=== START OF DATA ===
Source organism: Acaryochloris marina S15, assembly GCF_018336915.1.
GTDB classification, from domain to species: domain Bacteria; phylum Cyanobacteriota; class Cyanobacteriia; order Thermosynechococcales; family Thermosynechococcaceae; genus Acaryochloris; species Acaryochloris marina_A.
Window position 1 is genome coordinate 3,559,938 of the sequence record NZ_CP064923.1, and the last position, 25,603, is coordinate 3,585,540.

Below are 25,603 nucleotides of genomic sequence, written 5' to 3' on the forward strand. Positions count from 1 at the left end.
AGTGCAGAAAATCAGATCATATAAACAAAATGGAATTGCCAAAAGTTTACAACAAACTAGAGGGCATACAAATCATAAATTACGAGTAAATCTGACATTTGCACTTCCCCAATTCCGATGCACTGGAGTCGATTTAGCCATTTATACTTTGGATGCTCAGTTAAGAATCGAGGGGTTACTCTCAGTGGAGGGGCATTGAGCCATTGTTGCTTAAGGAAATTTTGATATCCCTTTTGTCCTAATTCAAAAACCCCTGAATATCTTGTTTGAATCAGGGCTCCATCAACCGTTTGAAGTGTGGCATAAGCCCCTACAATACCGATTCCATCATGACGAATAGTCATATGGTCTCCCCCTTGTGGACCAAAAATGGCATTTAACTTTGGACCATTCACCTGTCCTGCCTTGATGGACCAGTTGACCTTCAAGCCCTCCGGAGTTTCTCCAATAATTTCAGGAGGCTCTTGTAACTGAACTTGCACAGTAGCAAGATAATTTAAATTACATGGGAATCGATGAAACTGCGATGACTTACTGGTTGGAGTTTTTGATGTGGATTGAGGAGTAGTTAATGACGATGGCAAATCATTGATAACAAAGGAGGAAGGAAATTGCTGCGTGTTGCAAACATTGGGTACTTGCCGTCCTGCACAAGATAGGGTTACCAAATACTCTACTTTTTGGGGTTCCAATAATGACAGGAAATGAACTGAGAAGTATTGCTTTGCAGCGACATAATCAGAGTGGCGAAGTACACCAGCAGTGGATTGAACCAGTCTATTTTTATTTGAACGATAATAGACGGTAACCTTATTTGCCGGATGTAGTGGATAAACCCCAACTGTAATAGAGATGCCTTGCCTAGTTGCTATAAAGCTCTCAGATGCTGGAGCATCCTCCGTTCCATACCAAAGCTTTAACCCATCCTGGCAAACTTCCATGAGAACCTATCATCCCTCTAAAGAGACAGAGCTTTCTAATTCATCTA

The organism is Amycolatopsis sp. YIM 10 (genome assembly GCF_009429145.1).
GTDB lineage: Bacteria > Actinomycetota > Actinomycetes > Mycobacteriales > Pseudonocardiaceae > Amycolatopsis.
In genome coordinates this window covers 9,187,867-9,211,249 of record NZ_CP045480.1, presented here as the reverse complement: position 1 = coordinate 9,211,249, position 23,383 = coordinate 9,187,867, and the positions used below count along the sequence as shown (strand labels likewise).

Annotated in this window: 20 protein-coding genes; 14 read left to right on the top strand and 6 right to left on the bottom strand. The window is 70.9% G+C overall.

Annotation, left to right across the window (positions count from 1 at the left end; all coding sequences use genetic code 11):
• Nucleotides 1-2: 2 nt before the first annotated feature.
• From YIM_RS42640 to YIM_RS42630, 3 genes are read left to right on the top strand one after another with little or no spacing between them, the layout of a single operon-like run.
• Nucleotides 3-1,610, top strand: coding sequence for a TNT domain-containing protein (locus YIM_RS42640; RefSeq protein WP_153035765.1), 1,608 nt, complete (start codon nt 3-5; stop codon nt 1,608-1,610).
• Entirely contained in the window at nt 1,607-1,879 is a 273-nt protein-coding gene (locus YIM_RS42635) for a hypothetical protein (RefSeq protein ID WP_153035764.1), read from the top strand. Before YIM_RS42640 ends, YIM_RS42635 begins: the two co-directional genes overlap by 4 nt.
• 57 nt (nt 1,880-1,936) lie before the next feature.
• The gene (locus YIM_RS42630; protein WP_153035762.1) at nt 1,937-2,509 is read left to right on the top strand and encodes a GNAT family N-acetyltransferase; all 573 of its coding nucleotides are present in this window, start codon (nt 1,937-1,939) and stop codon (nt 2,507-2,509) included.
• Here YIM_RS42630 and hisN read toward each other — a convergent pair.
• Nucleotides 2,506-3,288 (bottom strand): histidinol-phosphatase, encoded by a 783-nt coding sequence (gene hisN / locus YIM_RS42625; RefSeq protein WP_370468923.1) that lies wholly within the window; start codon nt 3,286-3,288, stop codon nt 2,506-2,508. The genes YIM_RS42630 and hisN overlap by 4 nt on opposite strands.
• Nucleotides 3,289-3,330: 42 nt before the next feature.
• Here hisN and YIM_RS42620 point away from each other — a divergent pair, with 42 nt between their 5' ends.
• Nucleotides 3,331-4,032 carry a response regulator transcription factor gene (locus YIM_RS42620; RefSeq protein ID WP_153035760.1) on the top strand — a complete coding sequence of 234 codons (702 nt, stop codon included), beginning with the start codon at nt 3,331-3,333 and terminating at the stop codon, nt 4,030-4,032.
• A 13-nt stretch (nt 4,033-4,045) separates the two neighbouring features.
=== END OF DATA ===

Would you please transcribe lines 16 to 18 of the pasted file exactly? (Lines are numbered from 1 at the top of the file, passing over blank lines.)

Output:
• The gene (locus YIM_RS42630; protein WP_153035762.1) at nt 1,937-2,509 is read left to right on the top strand and encodes a GNAT family N-acetyltransferase; all 573 of its coding nucleotides are present in this window, start codon (nt 1,937-1,939) and stop codon (nt 2,507-2,509) included.
• Here YIM_RS42630 and hisN read toward each other — a convergent pair.
• Nucleotides 2,506-3,288 (bottom strand): histidinol-phosphatase, encoded by a 783-nt coding sequence (gene hisN / locus YIM_RS42625; RefSeq protein WP_370468923.1) that lies wholly within the window; start codon nt 3,286-3,288, stop codon nt 2,506-2,508. The genes YIM_RS42630 and hisN overlap by 4 nt on opposite strands.